AT last. At long last.
That’s the feeling one got on hearing the news that a statement on the resuscitation of the Malaysian Open golf championship is to be made tomorrow.
It is understood that a press conference has been called for tomorrow morning at Kota Permai Golf & Country Club in Kota Kemuning, where the Malaysian Golf Association, the custodians of the tournament, will detail a structured sponsorship deal for the event that involves several donors.
A source close to the negotiations told TeeUp that there would be no single title sponsor, but rather that the tournament would be underwritten by several brands.
It has been pencilled in to be played at Kota Permai from March 5 to 8 and figure on the Asian Tour calendar, as opposed to both the Asian Tour and European Tour, as it was prior to the event being shelved in 2016.
As previously reported in TeeUp, the prize money is said to be worth US$1mil, with the winner expected to receive US$180,000.
The impending announcement comes at a time of growing optimism and much discussion within the golf industry that the Malaysian Open will indeed make a comeback next season.
Earlier attempts by the MGA to get the tournament off the ground came to no avail, despite several indications and murmurings that they were on the brink of securing sponsorship for it.
The Malaysian Open has not been held since 2015 when Maybank Berhad sponsored it for the last time, prior to them going on their own.
They established the US$3mil Maybank Championship, an event co-sanctioned by the Asian Tour and European Tour, and which has grown into one of the most popular tournaments in the region.
The loss of that kind of sponsorship hurt the tournament and the Malaysian Open was left to lie idle, until now.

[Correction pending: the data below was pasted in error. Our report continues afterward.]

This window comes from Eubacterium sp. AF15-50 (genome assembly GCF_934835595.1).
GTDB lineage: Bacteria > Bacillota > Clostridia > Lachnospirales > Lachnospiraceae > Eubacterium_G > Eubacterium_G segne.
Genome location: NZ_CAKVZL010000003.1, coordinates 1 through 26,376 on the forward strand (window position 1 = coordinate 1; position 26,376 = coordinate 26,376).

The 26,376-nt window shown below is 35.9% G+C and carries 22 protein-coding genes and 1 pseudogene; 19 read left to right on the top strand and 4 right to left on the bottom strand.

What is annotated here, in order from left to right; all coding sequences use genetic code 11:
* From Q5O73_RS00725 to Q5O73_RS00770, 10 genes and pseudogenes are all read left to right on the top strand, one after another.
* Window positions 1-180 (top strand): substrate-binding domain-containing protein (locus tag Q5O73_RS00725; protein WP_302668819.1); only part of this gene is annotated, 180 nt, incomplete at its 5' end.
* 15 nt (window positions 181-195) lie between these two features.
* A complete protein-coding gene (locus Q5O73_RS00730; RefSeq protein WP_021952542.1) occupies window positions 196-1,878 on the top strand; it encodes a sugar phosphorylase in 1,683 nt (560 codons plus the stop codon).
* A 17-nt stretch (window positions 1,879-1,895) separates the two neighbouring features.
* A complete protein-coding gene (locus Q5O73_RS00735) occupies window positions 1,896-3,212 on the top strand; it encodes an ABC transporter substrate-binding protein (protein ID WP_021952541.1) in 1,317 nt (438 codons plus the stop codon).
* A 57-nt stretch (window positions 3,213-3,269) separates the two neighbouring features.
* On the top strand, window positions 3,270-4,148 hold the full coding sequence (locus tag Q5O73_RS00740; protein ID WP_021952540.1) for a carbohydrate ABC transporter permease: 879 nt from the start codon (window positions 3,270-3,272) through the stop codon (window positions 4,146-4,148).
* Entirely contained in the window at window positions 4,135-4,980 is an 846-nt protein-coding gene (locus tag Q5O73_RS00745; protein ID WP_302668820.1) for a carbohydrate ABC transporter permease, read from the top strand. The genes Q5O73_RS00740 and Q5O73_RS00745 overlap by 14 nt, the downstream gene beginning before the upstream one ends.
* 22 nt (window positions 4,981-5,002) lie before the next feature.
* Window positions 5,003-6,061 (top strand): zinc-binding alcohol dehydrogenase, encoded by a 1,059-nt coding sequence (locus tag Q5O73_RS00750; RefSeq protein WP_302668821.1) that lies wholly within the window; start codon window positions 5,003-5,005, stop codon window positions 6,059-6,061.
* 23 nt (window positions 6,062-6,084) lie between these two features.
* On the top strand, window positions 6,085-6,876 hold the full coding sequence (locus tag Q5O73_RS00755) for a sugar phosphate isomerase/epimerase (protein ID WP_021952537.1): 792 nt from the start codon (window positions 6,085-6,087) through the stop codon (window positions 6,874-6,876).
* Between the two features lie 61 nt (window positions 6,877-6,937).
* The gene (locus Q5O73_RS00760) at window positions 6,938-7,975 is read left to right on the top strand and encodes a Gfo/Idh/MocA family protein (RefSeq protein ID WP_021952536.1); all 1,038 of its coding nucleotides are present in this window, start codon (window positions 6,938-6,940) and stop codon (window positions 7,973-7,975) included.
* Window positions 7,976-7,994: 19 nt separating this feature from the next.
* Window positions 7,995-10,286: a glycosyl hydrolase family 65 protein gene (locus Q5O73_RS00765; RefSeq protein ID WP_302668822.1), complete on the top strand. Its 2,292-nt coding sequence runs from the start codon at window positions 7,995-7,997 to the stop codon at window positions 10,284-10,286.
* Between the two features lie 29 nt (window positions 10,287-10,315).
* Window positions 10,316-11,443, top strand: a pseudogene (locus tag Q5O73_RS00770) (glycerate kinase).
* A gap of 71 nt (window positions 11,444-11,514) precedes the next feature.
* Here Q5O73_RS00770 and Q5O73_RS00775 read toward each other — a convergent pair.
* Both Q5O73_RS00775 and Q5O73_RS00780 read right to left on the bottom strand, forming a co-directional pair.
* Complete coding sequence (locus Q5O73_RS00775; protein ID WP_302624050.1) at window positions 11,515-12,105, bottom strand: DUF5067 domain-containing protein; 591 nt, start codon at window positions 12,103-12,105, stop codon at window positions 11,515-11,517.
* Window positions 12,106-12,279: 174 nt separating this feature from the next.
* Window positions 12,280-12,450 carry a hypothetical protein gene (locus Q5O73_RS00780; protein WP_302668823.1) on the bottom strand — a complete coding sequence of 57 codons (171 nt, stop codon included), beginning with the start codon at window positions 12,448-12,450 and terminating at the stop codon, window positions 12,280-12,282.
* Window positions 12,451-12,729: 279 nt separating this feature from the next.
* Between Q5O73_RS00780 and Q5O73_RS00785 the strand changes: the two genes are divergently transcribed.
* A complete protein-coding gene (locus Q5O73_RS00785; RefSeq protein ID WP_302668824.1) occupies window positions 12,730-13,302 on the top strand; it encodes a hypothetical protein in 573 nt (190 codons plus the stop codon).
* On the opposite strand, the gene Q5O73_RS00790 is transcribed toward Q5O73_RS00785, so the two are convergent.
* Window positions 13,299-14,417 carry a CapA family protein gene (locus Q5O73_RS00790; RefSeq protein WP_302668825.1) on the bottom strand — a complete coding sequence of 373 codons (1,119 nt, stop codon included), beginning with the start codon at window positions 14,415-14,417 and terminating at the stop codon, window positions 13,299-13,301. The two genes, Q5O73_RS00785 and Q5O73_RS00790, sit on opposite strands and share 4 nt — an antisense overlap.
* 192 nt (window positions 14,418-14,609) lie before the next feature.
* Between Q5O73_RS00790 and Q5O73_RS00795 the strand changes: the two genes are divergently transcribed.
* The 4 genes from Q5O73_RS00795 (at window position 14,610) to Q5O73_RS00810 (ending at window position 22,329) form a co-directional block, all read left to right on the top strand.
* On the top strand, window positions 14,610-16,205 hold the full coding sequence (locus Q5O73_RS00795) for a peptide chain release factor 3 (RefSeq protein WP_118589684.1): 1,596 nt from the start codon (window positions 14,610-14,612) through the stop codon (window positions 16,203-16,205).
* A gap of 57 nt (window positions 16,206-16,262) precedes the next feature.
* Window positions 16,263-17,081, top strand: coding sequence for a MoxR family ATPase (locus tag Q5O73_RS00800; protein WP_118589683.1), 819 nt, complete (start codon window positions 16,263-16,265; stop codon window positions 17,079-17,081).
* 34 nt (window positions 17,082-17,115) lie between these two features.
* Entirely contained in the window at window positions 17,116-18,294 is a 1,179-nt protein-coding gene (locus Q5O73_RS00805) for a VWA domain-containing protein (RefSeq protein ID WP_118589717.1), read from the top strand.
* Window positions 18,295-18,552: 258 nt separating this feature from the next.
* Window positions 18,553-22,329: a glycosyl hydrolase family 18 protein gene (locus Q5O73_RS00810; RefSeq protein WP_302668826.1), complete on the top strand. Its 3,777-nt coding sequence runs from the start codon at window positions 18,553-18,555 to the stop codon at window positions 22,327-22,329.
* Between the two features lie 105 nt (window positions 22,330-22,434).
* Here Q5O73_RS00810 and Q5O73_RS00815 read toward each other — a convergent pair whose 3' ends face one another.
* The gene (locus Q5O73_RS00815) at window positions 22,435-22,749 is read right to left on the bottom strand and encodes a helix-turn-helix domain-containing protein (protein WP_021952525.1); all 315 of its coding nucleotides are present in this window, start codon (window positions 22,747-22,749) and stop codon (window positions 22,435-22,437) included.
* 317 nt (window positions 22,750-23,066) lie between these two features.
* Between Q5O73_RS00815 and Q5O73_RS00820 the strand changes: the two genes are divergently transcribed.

And while the event is likely to carry prize money of US$1mil, which is way off the US$3mil it enjoyed in its heyday, it could still easily find a slot on the Asian Tour, which has events worth US$300,000 on its schedule.
Indeed, there are tournaments on the European Tour that are worth US$1mil or so, and it would not be out of place on that circuit either.
Notwithstanding this, it is also understood the Malaysian Open could be co-sanctioned along with the Japan Golf Tour or the Australasian Tour.
The return of the event would be most welcome for a good number of reasons.
The local industry suffered a massive setback of sorts when the US PGA Tour confirmed that
the US$7mil CIMB Classic, a fixture on their schedule for nine years, would no longer have a place last season.
And the Sime Darby LPGA Tournament also lost its slot on the annual calendar.
So, as we prepare for the MGA to bring us a little cheer and make an announcement to confirm the return of the Malaysian Open, it’s a fact that it would do the industry a world of good. It is certainly something that would get the New Year started on a real welcome and healthy note.